Only a few months ago I got another job, since I couldn't extend the previous one (not because of shortcomings from my side, fortunately). I am enjoying it quite a lot, but the environment and the structure of the assignments are completely different from what I had been used to in the workplace, so I am having a rather challenging time adapting to it. I thought I might use some extra help, so I looked for some books on how to cope with this. I went for "Asperger's Syndrome workplace survival guide" by Barbara Bissonnette, because it looked promising from the review and the sneak previews.

The book focuses on practical strategies on how to survive in typical corporate workplace settings - pretty much the kind of help I need. In each chapter, the book features one particular challenge, such as first impressions, communication, sensory issues, etc. Every chapter, in turn, has a paragraph for each "component" of the issue, which features both real-life examples (with some generalization, obviously) and very straightforward suggestion on how to cope with it. Recommendations are mostly laid out in bullet points for easy reading, and those of a more personal kind from the author appear in callout boxes called "NT tips". Some chapters have additional in-depth material in separate boxes (eg.: how to keep a proper email etiquette), as well as practice sheets that can also be downloaded from the publisher's website.

I found the scope of the book rather exhaustive, and actually I was surprised to recognise myself in quite a few of the descriptions and examples given (positive and negative), in behaviours that I hadn't really noticed before or thought to be connected with the Asperger's. The tone of the book is, thankfully, very matter-of-factual, and focuses on teaching how to adapt at best in a NT workplace culture, which is almost always the case. Realistically speaking, there is so much accommodation an employer can provide (whether or not the condition is disclosed), and every employee needs to integrate into the corporate culture in order to thrive within it, no matter how different her own personality is. The checklists and practice sheets provide a welcome help to put the contents of the book into practice. Despite the volume being relatively thin, it is dense with content and I think I will need to focus on one paragraph at a time in order to act upon the suggestions. As a side note, I liked that the author mentioned Specialisterne a couple of times, as example of Aspie-friendly workplace.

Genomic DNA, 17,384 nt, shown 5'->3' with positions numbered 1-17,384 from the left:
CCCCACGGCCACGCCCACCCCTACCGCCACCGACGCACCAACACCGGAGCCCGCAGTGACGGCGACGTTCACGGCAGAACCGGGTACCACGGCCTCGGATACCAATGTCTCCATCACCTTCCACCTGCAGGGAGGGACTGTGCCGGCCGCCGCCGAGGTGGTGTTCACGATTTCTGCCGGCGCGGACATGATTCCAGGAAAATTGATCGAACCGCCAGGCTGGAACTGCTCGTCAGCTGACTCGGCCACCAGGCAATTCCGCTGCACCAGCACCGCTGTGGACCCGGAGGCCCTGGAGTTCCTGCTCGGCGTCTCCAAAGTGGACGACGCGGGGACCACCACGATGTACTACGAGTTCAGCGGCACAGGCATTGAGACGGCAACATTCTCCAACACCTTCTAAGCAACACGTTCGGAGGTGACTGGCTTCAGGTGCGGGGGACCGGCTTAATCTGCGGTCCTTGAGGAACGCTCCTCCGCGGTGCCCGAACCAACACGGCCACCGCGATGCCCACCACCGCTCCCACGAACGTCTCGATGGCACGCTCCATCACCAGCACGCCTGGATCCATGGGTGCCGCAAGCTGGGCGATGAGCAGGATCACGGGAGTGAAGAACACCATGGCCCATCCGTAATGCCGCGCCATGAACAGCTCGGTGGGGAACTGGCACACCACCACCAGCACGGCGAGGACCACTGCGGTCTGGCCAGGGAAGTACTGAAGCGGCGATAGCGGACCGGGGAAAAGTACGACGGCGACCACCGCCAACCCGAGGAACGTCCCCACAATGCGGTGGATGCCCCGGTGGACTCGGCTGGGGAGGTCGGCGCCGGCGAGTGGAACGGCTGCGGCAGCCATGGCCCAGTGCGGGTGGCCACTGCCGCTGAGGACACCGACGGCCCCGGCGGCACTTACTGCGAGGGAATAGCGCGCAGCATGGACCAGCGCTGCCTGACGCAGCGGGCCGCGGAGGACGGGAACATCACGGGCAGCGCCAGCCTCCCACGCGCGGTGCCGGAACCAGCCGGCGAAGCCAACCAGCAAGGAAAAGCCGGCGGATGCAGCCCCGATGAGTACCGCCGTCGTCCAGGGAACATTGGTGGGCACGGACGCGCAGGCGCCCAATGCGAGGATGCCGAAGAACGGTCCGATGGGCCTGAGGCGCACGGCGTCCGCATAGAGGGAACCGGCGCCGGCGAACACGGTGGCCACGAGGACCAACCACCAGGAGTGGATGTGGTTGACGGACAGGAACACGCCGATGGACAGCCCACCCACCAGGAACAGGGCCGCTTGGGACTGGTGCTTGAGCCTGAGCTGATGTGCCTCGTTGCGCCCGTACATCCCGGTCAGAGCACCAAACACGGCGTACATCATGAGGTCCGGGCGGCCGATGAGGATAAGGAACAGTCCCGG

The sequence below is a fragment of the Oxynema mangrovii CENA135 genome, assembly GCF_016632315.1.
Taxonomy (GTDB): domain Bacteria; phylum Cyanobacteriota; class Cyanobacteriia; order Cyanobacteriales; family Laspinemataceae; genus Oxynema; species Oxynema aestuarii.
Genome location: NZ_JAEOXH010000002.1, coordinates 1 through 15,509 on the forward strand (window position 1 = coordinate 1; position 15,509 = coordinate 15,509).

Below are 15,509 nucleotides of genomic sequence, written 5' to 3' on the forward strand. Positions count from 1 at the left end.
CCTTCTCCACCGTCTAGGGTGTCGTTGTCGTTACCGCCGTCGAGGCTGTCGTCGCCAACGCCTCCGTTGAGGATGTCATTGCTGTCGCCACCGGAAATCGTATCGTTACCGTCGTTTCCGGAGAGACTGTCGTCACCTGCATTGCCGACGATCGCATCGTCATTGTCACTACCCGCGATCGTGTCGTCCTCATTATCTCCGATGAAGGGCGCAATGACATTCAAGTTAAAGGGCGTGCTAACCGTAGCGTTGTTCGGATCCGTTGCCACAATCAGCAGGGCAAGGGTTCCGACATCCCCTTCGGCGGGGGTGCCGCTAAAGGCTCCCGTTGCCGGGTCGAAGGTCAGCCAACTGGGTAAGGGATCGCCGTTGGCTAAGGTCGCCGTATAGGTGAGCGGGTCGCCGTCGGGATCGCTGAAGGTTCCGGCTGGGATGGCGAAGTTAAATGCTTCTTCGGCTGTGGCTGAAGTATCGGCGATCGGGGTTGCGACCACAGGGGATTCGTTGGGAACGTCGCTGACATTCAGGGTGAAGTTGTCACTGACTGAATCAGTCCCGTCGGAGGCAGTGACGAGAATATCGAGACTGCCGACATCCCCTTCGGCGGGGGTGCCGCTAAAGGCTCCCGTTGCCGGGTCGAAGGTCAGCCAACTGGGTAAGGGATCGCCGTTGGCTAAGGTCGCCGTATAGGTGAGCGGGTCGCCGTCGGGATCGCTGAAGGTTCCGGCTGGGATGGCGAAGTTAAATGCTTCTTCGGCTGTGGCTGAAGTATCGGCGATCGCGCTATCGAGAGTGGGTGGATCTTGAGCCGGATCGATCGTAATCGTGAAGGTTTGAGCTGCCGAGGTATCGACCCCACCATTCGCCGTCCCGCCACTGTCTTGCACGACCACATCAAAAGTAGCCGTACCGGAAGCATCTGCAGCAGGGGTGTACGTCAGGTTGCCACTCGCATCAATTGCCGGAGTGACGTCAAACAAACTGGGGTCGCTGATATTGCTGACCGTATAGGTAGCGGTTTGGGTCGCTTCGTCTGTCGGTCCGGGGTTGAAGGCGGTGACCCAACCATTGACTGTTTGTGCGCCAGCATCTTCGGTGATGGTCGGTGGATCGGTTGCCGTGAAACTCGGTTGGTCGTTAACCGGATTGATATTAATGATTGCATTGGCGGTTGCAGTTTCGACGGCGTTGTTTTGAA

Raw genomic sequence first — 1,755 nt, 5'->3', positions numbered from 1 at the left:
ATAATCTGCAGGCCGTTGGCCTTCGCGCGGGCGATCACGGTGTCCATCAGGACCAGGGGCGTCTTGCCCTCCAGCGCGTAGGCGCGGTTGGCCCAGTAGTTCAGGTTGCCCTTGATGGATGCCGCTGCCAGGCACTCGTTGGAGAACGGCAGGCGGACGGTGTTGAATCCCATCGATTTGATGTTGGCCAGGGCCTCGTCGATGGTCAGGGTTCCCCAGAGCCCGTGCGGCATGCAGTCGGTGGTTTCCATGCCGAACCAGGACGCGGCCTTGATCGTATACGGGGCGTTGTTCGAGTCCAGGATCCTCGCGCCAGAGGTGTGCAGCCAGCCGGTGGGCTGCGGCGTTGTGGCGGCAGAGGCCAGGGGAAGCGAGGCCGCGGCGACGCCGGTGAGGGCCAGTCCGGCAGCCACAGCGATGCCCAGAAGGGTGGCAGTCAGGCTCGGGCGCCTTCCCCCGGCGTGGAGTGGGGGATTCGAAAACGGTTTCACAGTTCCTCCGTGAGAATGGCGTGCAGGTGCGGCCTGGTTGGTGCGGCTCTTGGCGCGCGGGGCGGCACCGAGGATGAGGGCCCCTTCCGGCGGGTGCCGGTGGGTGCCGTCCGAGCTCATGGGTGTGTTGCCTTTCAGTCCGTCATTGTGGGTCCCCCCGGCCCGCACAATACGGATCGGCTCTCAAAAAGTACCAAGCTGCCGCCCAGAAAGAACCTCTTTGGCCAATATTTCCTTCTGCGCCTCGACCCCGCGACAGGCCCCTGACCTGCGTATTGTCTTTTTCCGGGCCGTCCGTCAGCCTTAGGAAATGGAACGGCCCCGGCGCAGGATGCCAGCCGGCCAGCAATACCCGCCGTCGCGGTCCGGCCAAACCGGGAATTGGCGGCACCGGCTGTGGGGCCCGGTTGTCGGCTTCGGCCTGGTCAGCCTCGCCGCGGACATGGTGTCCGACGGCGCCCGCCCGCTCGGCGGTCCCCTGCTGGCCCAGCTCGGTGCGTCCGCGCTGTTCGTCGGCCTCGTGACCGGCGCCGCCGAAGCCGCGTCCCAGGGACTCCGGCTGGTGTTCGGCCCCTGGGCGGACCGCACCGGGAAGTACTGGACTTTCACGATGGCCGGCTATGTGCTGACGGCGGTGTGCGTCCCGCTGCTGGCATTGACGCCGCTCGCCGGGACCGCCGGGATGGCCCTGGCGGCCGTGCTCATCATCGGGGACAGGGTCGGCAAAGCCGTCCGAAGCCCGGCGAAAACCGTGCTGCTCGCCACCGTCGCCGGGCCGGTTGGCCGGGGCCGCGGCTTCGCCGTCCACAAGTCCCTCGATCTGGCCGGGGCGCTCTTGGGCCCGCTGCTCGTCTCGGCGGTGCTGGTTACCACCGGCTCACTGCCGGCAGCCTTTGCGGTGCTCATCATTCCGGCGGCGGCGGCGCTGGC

The cons of the book are minor. The first is that it is very US-centric, and we Europeans should take the cultural and legal side with some perspective, especially if not working in big or international firms (I don't think you can be fired "on the spot" on this side of the pond, unless you have done something really terrible). It mentions "cubicles" many times, although I have never seen a cubicle except in US movies. The second is that it focuses on big companies, which are highly structured and have established processes for performance monitoring, among other things. I don't really know how small companies deal with HR aspects, but for sure it's much less structured in their case, and an Aspie could do with some extra advice on how to monitor one's own performance.

Overall, I would recommend the book to Aspies woking (or going to do so) in corporate environment, and to the employers as well - perhaps looking first at the material linked above. I would very much like to read some Aspie opinion on the book in the comments!

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